Smart building management: good for healthcare

Author: Robert Pet

Placed on: 22 May 2015

Tags: monitoring, safety, health care, operation


Robert Pet

Strukton Worksphere

The healthcare sector can get more out of its buildings. Experience has taught me that you can make more money available at the corporate level by managing buildings cleverly.

Our flagship projects are the Ministry of Finance in The Hague and the DUO2 project in Groningen, where many systems in and around the building can be operated and monitored remotely. For example, the climate control systems, security systems and the energy monitoring system.

We know what is happening at any given moment, and we can regulate almost everything remotely. Have we detected abnormal CO2 levels? Then we can remotely take measures to improve the air climate. Particularly in the long term, a dashboard through which all the information arrives can be very beneficial. You can prevent complaints from users, because you detect abnormalities quickly and can take preventative action. In addition, it is possible to analyse where money is being spent and how much energy is being used. This can be monitored and directly adjusted. This can also lead the way to well-substantiated future investments.

Assurance of safety using technology

Allowing us as managers to directly look into a customer’s system is something of a leap of faith for the healthcare sector. Furthermore, buildings are often seen here as a side issue: just ‘bricks’ that are there for a certain number of years. In a variety of projects we are now trying to demonstrate that the healthcare sector can make smarter use of these ‘bricks’. We are able to make the risks and benefits clear and manageable for directors in the healthcare sector. Assurance of safety is an important motive here. This analysis also goes further than technology, management and maintenance. In healthcare, an increasing amount of attention is being paid to safety, for which procedures and techniques from other markets are serving as a model for improvement. In the Netherlands, Professor of Healthcare Management Jan Klein is the figurehead for this trend in assurance.

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What do healthcare consumers want?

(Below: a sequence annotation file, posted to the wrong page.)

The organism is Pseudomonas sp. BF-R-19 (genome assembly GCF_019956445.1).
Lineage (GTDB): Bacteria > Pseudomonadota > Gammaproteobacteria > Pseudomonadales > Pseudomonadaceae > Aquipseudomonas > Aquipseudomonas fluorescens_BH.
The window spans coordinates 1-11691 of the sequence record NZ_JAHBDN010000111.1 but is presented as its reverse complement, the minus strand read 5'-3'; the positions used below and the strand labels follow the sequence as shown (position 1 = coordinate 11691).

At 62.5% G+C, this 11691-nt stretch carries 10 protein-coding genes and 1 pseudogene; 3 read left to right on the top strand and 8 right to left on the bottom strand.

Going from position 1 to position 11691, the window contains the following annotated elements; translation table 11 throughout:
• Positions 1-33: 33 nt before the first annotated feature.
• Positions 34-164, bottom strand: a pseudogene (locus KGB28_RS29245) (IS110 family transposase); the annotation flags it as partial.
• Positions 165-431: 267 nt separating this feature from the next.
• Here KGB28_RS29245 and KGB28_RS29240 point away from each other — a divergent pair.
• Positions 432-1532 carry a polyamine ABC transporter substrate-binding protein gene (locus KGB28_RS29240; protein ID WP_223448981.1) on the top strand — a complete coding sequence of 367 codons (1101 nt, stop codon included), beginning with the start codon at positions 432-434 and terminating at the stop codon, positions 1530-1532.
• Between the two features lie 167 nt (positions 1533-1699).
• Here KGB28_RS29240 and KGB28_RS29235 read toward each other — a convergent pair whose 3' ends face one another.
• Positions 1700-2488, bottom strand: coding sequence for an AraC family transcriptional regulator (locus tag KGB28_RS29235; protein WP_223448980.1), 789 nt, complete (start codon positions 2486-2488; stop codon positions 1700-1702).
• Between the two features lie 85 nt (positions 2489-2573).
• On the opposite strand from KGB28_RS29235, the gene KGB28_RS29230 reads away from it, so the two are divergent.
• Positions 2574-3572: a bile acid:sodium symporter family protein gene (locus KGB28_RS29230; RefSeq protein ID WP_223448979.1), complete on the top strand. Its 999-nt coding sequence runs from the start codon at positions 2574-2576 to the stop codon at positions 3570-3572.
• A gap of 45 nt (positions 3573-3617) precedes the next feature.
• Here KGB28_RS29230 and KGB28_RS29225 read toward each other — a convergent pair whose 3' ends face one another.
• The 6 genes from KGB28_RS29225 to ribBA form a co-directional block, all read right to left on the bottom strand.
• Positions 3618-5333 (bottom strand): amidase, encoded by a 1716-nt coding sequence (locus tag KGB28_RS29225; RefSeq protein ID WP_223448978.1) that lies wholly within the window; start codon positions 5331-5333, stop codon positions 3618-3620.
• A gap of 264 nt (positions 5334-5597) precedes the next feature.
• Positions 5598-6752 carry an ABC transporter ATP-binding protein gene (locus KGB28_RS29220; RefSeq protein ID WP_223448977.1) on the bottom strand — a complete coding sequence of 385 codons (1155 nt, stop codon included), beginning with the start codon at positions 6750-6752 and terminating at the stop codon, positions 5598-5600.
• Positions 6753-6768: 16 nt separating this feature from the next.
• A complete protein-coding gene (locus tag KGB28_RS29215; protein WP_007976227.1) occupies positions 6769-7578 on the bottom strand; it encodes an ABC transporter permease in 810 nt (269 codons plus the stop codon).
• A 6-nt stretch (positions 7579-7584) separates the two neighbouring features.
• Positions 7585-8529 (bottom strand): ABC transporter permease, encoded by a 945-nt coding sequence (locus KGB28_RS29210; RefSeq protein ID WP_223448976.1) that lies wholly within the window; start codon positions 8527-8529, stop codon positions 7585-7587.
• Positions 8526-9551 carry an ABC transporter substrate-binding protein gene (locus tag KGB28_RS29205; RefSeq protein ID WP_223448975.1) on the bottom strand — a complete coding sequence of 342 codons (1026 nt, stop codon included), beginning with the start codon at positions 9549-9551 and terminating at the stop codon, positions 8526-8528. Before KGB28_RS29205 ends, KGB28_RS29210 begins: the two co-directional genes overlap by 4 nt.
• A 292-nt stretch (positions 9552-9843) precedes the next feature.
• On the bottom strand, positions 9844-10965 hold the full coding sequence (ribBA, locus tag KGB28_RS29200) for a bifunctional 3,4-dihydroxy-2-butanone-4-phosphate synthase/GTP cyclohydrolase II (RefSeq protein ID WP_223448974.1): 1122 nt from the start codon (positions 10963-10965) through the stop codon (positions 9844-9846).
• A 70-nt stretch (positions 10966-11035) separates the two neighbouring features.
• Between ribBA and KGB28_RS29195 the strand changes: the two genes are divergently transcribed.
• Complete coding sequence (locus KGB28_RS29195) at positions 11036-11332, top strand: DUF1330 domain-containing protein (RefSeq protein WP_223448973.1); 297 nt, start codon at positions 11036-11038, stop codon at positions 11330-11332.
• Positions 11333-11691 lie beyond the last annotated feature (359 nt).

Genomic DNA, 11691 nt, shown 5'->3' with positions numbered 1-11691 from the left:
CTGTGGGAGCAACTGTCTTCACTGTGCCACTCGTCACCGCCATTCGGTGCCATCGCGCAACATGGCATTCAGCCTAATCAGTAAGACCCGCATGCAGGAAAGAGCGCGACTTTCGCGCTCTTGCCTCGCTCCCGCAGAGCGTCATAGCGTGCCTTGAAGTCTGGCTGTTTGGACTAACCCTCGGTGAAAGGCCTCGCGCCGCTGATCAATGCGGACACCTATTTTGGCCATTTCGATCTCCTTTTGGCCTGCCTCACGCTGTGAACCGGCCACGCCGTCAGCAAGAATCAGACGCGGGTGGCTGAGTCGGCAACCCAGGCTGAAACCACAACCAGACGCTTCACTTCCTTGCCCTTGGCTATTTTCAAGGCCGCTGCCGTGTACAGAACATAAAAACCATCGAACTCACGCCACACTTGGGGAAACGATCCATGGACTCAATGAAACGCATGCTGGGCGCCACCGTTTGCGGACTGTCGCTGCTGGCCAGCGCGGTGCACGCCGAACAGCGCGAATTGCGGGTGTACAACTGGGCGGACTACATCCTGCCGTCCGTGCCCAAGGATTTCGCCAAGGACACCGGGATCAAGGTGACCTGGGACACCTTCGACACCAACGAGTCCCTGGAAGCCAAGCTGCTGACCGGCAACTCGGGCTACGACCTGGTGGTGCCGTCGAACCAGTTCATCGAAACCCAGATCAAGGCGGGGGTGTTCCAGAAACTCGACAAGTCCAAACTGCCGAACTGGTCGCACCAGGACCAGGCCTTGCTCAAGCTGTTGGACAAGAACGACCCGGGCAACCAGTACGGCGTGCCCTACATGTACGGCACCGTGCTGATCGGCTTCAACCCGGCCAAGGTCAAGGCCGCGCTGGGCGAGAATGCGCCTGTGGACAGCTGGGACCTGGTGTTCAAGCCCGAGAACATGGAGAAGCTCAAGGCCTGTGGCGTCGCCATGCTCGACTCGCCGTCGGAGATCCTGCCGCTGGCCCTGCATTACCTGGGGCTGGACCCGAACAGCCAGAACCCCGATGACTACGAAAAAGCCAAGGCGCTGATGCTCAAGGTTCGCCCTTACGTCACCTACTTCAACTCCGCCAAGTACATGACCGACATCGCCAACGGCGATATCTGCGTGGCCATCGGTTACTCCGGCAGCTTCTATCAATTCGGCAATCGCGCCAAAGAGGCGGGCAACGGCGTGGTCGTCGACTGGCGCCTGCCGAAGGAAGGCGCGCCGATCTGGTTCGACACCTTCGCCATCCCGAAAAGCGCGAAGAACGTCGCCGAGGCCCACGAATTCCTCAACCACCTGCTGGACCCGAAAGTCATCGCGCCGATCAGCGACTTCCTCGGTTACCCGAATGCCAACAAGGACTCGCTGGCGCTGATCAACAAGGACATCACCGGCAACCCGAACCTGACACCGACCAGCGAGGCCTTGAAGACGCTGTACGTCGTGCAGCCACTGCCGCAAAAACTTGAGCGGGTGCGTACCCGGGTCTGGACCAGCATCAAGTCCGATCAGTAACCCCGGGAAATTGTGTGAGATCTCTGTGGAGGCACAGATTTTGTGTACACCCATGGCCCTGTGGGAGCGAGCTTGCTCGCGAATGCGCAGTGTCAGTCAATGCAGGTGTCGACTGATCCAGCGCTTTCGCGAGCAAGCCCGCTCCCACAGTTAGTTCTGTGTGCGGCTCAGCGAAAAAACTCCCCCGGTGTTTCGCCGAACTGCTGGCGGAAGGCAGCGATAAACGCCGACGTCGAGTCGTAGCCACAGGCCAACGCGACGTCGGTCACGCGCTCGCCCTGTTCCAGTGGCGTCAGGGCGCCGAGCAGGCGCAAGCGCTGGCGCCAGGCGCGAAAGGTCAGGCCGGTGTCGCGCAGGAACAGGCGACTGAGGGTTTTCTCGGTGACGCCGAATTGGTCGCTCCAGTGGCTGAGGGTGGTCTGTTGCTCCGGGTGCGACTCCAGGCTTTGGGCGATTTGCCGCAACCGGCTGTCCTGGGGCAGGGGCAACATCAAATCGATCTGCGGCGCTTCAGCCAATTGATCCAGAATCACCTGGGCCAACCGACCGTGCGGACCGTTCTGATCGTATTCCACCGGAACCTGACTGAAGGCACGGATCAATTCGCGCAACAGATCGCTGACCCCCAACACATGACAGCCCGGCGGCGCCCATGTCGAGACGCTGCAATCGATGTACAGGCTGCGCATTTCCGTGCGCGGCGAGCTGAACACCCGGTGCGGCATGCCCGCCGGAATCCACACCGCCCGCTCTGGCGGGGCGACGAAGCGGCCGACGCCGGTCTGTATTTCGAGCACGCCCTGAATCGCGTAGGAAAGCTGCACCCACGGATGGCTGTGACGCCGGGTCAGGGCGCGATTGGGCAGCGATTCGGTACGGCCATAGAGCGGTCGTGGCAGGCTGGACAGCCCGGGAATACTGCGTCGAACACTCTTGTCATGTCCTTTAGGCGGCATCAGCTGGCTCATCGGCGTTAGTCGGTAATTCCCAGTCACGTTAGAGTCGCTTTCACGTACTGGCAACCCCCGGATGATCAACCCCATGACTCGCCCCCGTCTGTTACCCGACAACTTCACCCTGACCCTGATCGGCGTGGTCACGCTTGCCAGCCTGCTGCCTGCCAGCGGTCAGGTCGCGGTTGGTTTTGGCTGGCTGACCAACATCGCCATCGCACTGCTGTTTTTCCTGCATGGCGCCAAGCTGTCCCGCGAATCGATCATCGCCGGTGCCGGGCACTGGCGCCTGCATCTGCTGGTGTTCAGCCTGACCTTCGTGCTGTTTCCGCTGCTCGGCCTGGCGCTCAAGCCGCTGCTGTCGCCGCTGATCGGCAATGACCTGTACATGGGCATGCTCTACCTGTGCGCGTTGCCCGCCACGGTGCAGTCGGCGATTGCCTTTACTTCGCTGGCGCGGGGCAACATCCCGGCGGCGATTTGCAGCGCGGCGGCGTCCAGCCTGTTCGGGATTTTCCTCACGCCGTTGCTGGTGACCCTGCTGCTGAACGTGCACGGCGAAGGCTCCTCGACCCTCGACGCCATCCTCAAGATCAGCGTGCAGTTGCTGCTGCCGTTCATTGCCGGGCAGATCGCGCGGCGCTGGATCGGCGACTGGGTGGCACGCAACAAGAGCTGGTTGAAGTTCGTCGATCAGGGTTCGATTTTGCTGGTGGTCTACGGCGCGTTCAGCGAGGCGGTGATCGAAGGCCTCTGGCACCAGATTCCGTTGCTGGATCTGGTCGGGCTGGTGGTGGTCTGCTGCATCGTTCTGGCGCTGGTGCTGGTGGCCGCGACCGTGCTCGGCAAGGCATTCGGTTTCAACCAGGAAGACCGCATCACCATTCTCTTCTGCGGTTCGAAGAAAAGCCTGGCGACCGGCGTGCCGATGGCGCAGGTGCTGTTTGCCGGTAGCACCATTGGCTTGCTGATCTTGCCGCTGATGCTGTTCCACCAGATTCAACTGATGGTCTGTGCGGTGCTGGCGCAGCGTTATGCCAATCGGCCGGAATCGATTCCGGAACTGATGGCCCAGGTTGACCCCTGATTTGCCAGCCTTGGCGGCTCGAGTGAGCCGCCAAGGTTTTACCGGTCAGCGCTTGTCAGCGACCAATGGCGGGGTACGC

A look into the near future will tell you that the perception of a building will play a role in the healthcare market. You can use your building to respond to the target groups that you serve: what new demands will healthcare consumers and employees put on their care and work environment in the coming 15 years? Processes also change or require different logistics. What adjustments can a healthcare institution make to its building, and what adjustments can it not make? Healthcare institutions that anticipate such things, like the Henry Ford Hospital in Michigan, distinguish themselves in the healthcare market now and in the future.

Thermal energy storage

Strukton Worksphere is prepared for ongoing digitization, automation, renewable energy use and convenient process design. At various hospitals in the Netherlands we are already working towards taking steps to help them get more out of their buildings and installations. For example, at Máxima Medisch Centrum in Veldhoven we are working on a thermal energy storage system. In the Rode Kruisziekenhuis in Beverwijk we have revealed possibilities for improved management of technology and the buildings, and which instruments can be deployed in order to control operational costs and investments in the long term.

Bringing people along

For us, proven technology forms the foundation required to excel at a high level. However, in the healthcare sector innovation is more focused on medical technology. Even in academic hospitals, management of the building is still left to a traditional technical department: employees carrying out work orders. Here we also advise considering what paths for development you can offer employees to ensure that they keep up with changes to a more efficient system of management and maintenance, whereby the safety of patients, visitors and employees is assured. We are coaching the technical team in a medium-sized regional hospital to use this vision and approach.

Earning money with your building

The real opportunities lie with long-term assurance, seeing users’ needs as a starting point and considering the building as a whole. You really have to deal with this at the management level, rather than always reverting to rushed, piecemeal solutions. It’s possible! And it works!

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